What does it mean to live life to the full? What significance do our lives have? Where do we go for answers to such questions? Perhaps we would rather not face such demanding questions? Sometimes cynicism, disappointment, or lack of faith can make the question of living life to the full irrelevant. Faith of course is key to the radical gospel-focused answers to questions about life, the universe, and everything.

The humanist psychologist Abraham Maslow touched on these sorts of questions, from the perspective of our needs, in the 1940s. At the most basic level we have physiological needs. Forget fullness of life—without air we can’t live more than a few minutes at best. Without water we can’t live more than a few days. Without food we can’t live more than a very small number of weeks. Sleep is another physiological need.

At the next level in what Maslow termed a hierarchy of need, and assuming we have our physiological needs met we look for safety. This includes housing, and civil society and its structures that keep us safe. If those needs are met, we look for love and belonging (Stage 3). We need a family, friends, and/or a partner to meet these needs.

If we are fortunate enough to get all that sorted, according to Maslow we look for esteem (Stage 4). This might be finding, and being recognised for, our role within our neighbourhood or wider society. Finally, in this hierarchy comes Stage 5: self-actualisation—achieving one’s potential through hard work, grit, and determination.

A few weeks ago, I went to my first post lock-down film. It was the film Goodfellas (1990). It is directed by Martin Scorsese and is based on the true story of the mobster Henry Hill. It opens with these words from Henry Hill:

“As far back as I can remember, I always wanted to be a gangster. To me, being a gangster was better than being President of the United States. Even before I first wandered into the cabstand for an after school job I knew I wanted to be a part of them. It was there that I knew that I belonged. To me, it meant being somebody in the neighbourhood that was full of nobodies. They weren’t like anybody else. I mean, they did whatever they wanted. They double parked in front of a hydrant and nobody ever game them a ticket. In the summer when they played cards all night, nobody ever called the cops.”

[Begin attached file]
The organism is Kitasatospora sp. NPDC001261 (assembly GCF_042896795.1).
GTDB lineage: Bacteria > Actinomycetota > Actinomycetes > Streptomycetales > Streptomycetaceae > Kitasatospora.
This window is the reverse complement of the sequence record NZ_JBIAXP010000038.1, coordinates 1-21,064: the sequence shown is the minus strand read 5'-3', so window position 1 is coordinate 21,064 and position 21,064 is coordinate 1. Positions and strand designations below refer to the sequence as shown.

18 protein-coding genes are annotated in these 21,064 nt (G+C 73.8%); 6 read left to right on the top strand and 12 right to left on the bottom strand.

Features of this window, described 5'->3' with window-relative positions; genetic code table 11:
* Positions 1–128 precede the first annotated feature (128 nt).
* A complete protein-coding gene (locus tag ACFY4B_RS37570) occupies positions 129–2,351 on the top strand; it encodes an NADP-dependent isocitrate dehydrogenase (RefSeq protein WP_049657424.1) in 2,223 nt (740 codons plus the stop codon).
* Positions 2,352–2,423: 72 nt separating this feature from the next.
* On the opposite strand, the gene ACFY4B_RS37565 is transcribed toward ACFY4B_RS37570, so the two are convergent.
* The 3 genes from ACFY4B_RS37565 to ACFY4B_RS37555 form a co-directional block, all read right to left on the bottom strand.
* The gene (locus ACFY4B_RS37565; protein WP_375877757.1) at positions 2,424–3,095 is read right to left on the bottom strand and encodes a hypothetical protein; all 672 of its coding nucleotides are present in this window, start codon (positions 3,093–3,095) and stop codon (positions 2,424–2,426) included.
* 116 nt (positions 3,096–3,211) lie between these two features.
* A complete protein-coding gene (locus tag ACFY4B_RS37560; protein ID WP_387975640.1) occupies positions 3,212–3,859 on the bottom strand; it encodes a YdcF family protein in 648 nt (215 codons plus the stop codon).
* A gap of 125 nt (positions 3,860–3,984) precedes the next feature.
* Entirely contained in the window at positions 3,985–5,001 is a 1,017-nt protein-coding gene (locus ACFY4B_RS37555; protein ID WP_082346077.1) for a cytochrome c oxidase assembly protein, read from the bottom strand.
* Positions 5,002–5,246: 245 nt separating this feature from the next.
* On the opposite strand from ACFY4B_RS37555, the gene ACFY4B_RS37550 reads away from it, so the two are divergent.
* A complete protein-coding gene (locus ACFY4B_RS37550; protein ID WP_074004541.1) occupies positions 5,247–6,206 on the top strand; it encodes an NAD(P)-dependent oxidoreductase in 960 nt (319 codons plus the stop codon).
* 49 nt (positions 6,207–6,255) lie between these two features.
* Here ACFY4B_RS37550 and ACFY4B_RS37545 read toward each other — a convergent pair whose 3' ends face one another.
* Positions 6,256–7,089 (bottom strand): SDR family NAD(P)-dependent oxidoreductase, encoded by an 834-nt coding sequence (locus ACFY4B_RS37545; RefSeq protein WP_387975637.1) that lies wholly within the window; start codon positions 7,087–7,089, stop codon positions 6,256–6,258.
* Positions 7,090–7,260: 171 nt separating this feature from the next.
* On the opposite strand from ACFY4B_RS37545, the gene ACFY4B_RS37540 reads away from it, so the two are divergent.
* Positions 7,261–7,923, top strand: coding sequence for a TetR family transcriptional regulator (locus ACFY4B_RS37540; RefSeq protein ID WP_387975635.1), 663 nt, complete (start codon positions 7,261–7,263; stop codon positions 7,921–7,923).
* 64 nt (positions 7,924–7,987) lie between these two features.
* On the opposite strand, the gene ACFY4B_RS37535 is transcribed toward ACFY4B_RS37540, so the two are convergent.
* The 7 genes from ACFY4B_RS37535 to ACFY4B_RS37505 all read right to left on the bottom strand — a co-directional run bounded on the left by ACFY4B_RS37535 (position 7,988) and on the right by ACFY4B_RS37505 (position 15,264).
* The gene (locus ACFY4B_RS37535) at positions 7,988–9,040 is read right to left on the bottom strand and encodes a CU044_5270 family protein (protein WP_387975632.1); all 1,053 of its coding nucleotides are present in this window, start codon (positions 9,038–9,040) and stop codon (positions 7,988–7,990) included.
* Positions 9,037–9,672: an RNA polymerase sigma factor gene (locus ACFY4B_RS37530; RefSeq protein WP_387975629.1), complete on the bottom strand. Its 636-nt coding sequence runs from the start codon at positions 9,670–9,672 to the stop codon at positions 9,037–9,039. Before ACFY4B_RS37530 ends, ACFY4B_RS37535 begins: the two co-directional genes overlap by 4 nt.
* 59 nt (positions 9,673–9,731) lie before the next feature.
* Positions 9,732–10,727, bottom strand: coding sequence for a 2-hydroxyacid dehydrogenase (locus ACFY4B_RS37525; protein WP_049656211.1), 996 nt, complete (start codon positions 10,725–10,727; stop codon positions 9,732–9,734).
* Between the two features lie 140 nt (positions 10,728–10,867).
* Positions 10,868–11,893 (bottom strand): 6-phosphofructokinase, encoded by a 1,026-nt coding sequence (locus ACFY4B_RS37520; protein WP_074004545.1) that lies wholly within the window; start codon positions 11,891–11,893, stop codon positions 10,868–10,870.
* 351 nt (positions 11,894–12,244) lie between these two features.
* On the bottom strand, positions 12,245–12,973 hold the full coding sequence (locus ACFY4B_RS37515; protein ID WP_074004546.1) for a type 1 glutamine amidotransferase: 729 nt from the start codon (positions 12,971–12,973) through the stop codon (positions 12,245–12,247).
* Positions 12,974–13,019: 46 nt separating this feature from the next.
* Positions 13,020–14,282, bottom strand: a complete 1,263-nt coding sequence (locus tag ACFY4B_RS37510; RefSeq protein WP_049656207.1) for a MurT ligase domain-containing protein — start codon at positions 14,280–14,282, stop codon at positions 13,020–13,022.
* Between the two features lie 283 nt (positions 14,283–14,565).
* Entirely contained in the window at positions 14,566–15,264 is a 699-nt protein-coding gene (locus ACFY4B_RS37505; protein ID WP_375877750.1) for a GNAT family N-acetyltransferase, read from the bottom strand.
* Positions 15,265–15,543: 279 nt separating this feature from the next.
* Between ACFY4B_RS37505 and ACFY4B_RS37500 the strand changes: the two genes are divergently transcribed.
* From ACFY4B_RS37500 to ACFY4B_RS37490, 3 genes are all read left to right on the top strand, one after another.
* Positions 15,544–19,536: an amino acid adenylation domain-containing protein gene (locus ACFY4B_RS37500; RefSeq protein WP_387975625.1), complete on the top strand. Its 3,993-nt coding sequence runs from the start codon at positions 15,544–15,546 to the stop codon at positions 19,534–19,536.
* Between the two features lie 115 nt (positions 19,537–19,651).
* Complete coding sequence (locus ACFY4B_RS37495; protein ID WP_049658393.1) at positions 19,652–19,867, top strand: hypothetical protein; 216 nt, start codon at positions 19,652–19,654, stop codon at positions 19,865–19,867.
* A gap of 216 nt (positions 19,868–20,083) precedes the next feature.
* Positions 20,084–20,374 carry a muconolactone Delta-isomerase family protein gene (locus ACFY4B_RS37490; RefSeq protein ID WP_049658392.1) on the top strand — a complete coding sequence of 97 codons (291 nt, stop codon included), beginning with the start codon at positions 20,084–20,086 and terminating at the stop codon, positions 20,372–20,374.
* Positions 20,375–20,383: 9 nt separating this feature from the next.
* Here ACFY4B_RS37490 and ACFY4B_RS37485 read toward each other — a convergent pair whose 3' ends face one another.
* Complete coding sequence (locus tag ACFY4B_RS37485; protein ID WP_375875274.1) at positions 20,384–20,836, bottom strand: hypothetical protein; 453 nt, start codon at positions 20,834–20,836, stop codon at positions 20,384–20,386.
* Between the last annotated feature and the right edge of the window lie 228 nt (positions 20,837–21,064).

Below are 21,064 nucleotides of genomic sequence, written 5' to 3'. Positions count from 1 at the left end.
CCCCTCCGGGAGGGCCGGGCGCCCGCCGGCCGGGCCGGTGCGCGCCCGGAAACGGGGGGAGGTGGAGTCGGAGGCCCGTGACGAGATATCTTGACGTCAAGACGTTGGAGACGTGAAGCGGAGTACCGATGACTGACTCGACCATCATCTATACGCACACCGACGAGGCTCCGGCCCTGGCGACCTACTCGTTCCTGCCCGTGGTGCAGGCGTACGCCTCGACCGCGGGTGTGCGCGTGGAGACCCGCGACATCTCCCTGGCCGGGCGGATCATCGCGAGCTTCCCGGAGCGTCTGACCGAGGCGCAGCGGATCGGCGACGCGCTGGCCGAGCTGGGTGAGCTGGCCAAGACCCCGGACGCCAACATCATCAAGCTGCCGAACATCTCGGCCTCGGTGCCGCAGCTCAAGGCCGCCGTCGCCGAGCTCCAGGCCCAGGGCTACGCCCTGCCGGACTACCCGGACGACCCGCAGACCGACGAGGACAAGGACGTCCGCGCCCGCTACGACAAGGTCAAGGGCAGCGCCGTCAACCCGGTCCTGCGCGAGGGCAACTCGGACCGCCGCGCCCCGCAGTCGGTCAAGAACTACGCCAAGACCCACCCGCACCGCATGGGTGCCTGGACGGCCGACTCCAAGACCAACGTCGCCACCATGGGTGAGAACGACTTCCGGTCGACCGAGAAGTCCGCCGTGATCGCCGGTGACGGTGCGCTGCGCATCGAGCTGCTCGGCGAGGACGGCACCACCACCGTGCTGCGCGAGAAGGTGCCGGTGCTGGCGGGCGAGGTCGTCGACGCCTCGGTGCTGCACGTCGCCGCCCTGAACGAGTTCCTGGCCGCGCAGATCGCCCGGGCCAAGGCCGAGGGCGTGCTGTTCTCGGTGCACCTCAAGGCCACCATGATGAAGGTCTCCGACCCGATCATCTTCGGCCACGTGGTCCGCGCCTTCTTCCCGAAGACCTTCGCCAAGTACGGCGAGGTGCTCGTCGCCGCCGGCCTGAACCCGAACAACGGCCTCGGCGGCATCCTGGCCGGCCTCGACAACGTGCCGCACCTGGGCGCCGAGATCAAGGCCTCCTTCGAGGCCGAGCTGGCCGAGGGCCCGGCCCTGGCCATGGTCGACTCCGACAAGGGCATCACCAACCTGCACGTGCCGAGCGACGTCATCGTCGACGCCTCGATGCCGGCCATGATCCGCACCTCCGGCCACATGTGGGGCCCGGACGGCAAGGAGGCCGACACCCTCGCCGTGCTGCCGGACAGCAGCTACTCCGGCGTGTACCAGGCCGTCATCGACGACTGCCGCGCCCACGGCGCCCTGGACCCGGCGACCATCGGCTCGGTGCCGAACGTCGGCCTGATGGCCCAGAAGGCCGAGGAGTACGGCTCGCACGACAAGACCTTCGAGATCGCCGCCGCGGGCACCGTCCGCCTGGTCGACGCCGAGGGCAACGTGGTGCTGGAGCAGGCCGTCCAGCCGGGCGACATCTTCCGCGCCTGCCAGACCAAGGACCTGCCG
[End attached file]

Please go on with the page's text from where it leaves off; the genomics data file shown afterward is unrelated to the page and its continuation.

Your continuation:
Right there on the silver screen, mirroring a real life, we have the ‘belonging’ of Stage 3 of the hierarchy of need. The ‘esteem’ of Stage 4, and the ‘self-actualisation’ of Stage 5. All of this in an ugly law-breaking fulfilment of Maslow’s five-stage hierarchy of need—the American Dream at its worst.

The Bible, of course, has something to say about all five stages of Maslow’s hierachy. The Lord’s Prayer reminds us to be thankful to God that our physiological needs are met:

Give us this day our daily bread.
Matthew 6:11, NRSV

The Psalms remind us that ultimately our safety is found in God:

The Lord is my rock, my fortress, and my deliverer,
my God, my rock in whom I take refuge,
my shield, and the horn of my salvation, my stronghold.
Psalm 18:2, NRSV

The Bible celebrates friends, family, and sexual union. Though the gospel puts all of these in second position to loving Christ:

Then Peter said in reply, “Look, we have left everything and followed you. What then will we have?” Jesus said to them, “Truly I tell you, at the renewal of all things, when the Son of Man is seated on the throne of his glory, you who have followed me will also sit on twelve thrones, judging the twelve tribes of Israel. And everyone who has left houses or brothers or sisters or father or mother or children or fields, for my name’s sake, will receive a hundredfold, and will inherit eternal life. But many who are first will be last, and the last will be first.
Matthew 19:27–29, NRSV

What the Bible says about our need for esteem and our desire for self-actualisation is a much more complex and is tempered by our brokenness as sinners. Maslow’s hierarchy of need cannot account for our ultimate needs according to the Bible. This is where Psalm 16:11 comes in.

The Path of Life
Psalm 16 can be read as David’s words. It can be read as Jesus’ words. We are going to read Psalm 16 as our words, or better still our prayer.

You show me the path of life.
In your presence there is fullness of joy;
in your right hand are pleasures forevermore.
Psalm 16:11, NRSV

The Bible is awash with journeys. The first journey was leaving Eden. If it hadn’t been for this there would have been no need for any other journeys. Abraham famously left his home country and journeyed to the Promised Land. Israel left slavery in Egypt and journeyed in the Desert on their journey to the Promised Land. Jesus journeyed from a quiet northern backwater to the Cross outside the City of Peace.

Our lives are also journeys. As Disciples we follow Jesus and we also bear a cross. As Pilgrims we journey to a Promised Land and the new City of Peace. The path of life is a walk with God; it is walking with Jesus; it is keeping in step with the Spirit. This is a path that is important because of both the journey and the destination.